Nazi Symbols In Video Games? For First Time, Germany Says Yes.
Since a 1998 censorship ruling on video games, German gamers have played World War II-themed titles like “Call of Duty” without a swastika in sight. That may soon change.
The Telegraph reports that the German video games industry body in charge of regulating content, the Entertainment Software Self-Regulation Body — known as the USK — will now vet games that include swastikas and other hate symbols. While it is legal in Germany to feature symbols of the Third Reich in works of art like period films, in scientific studies or in historically significant contexts, like that of a museum, Nazi iconography was banned in all other instances including — until now — video games. The USK’s decision to look into approving games with Nazi imagery, at the direction of Germany’s youth protective services, will allow games that use these images to receive a rating and be treated similarly to other art forms.
“This has long been the case for films and with regards to the freedom of the arts,” Elisabeth Secker, USK’s managing director, told the Telegraph of the lifting of the ban for games. “This is now rightly also the case with computer and video games,”
The game that brought the issue to the table is the fall 2017 release, “Wolfenstein II: The New Colossus” — which, counterintuitively, is the eighth entry in the Wolfenstein series. While a 1998 version of the game, “Wolfenstein 3D” prompted the initial video game ban, the newest product revived a conversation between gamers and game developers who want their medium to be treated like any other art. In the game, Hitler survived World War II and is visible in many cinematic cut scenes. For the German release, his mustache was removed, an instance of censorship that renewed debate over the ban. The image of the shorn dictator spurred the German Attorney General to revisit the initial ruling Time Magazine reports.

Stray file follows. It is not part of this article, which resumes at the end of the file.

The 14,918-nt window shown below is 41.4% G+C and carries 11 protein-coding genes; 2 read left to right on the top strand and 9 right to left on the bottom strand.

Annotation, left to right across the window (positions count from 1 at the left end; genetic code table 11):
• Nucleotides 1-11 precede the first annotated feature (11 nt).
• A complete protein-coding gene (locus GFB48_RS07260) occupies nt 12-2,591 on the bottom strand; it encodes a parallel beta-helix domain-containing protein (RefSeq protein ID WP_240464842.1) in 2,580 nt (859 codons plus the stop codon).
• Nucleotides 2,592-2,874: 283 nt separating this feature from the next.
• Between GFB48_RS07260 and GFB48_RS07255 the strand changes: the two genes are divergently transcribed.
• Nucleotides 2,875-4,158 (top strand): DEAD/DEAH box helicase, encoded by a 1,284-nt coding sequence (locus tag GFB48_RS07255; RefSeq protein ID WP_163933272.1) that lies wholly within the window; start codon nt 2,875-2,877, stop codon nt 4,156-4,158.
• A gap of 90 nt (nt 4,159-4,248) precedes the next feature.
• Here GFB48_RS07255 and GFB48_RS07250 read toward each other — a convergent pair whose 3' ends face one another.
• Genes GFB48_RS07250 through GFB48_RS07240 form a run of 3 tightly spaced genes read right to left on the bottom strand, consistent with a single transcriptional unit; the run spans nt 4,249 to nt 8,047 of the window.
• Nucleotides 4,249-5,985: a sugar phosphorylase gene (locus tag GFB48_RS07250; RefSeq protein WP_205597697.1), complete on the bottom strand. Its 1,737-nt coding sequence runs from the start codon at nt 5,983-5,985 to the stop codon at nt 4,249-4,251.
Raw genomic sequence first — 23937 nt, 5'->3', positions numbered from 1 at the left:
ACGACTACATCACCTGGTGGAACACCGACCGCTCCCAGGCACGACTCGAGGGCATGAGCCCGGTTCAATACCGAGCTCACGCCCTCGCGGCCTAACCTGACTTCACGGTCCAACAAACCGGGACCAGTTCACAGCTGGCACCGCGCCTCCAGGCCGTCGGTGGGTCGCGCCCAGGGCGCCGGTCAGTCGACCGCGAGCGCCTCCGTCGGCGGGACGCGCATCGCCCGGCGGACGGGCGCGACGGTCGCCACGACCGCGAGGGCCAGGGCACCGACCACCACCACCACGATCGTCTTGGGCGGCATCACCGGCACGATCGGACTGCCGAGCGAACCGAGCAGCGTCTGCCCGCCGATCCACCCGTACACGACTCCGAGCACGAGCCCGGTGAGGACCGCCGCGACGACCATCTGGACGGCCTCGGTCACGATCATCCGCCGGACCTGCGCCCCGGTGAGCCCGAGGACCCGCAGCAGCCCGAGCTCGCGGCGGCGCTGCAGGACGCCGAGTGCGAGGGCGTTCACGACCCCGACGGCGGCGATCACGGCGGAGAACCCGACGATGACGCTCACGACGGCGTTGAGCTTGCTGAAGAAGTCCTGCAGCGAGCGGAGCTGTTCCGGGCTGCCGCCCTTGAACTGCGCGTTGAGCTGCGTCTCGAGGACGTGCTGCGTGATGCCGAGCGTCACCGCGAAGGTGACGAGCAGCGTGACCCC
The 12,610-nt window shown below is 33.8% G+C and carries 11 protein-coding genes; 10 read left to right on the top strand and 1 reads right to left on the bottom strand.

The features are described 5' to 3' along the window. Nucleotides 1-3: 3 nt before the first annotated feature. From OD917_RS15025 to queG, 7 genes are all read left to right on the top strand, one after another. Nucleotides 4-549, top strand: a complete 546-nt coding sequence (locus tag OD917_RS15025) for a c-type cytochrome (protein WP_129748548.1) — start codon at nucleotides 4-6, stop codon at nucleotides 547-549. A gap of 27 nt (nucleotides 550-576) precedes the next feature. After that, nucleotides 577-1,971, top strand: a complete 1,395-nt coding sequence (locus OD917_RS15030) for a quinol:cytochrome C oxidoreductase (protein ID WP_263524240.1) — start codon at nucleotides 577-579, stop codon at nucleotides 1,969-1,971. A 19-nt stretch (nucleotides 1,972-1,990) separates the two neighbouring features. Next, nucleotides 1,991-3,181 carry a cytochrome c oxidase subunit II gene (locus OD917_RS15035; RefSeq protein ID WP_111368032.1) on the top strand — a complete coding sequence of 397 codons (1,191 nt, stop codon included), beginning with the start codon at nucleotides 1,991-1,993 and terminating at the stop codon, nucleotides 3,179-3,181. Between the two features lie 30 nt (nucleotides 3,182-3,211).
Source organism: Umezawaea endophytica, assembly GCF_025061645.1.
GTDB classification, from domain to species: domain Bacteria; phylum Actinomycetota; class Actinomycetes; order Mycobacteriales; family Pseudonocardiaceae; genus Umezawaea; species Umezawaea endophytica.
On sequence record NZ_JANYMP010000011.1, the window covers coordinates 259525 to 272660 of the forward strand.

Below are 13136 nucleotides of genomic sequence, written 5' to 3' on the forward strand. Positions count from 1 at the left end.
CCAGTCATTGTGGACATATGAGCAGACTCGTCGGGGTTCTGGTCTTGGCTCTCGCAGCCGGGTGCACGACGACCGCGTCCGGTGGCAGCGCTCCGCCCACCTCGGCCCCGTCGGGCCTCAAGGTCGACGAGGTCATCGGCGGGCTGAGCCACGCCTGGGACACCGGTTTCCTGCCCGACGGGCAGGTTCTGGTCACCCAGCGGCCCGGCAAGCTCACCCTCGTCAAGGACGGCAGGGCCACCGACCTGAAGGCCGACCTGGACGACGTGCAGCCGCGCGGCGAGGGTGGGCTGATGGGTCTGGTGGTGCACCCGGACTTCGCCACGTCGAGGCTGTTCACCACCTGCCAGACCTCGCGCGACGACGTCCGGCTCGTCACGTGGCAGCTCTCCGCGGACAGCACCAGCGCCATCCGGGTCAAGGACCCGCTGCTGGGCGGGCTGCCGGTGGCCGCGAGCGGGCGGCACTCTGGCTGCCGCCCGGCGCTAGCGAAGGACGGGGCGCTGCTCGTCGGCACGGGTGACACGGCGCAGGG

Yet despite an extended cameo by the Führer, the game is anything but pro-Fascist.
”Wolfenstein II” has William “B.J.” Blazkowicz, a Polish-Jewish American, as its main protagonist. The player sees the game first-person, through the perspective of Blazkowicz, who lives in an alternate timeline in which the Germans dropped an atomic bomb on New York at the end of the war. Blazkowicz works with a diverse team to destroy Nazis who have brought their reign of terror to United States. The Nazis are clearly painted as the games’s villains, and the game focuses on Blazkowicz’s suffering as a Jew. The new iteration of “Wolfenstein” even parodies the American white nationalist Richard Spencer. The game’s proponents have argued that it is no more an endorsement of a Nazi ideology than “Inglorious Basterds.”
Previously “Wolfenstein II” and its predecessors redacted Nazi imagery by replacing banners bearing Nazi insignias with triangles. One hopes that in playing “Wolfenstein II” and other video games of its ilk with their provocative symbols restored, young Germans can engage with their nation’s history in a way that spells out what we all know so well: Nazis are bad and should be stopped.
PJ Grisar is the Forward’s culture intern. He can be reached at [email protected]